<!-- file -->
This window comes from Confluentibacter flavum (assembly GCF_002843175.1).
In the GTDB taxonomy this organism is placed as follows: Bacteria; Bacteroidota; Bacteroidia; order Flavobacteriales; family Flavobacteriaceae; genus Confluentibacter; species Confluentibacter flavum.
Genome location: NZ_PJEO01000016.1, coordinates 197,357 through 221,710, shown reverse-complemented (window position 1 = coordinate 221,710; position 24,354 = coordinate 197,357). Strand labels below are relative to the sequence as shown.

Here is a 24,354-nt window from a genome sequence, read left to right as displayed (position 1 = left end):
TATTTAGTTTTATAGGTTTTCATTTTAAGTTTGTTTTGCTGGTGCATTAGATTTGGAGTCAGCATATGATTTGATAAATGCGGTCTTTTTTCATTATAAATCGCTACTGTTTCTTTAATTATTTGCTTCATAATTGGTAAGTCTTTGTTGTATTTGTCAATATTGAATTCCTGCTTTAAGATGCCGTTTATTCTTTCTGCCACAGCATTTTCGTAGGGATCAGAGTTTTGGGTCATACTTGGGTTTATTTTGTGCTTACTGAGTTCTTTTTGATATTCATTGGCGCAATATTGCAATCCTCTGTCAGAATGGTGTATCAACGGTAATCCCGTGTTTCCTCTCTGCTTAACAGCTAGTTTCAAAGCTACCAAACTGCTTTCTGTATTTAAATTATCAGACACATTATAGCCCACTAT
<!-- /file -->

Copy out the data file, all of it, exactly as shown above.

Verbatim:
This window comes from Confluentibacter flavum (assembly GCF_002843175.1).
In the GTDB taxonomy this organism is placed as follows: Bacteria; Bacteroidota; Bacteroidia; order Flavobacteriales; family Flavobacteriaceae; genus Confluentibacter; species Confluentibacter flavum.
Genome location: NZ_PJEO01000016.1, coordinates 197,357 through 221,710, shown reverse-complemented (window position 1 = coordinate 221,710; position 24,354 = coordinate 197,357). Strand labels below are relative to the sequence as shown.

Here is a 24,354-nt window from a genome sequence, read left to right as displayed (position 1 = left end):
TATTTAGTTTTATAGGTTTTCATTTTAAGTTTGTTTTGCTGGTGCATTAGATTTGGAGTCAGCATATGATTTGATAAATGCGGTCTTTTTTCATTATAAATCGCTACTGTTTCTTTAATTATTTGCTTCATAATTGGTAAGTCTTTGTTGTATTTGTCAATATTGAATTCCTGCTTTAAGATGCCGTTTATTCTTTCTGCCACAGCATTTTCGTAGGGATCAGAGTTTTGGGTCATACTTGGGTTTATTTTGTGCTTACTGAGTTCTTTTTGATATTCATTGGCGCAATATTGCAATCCTCTGTCAGAATGGTGTATCAACGGTAATCCCGTGTTTCCTCTCTGCTTAACAGCTAGTTTCAAAGCTACCAAACTGCTTTCTGTATTTAAATTATCAGACACATTATAGCCCACTAT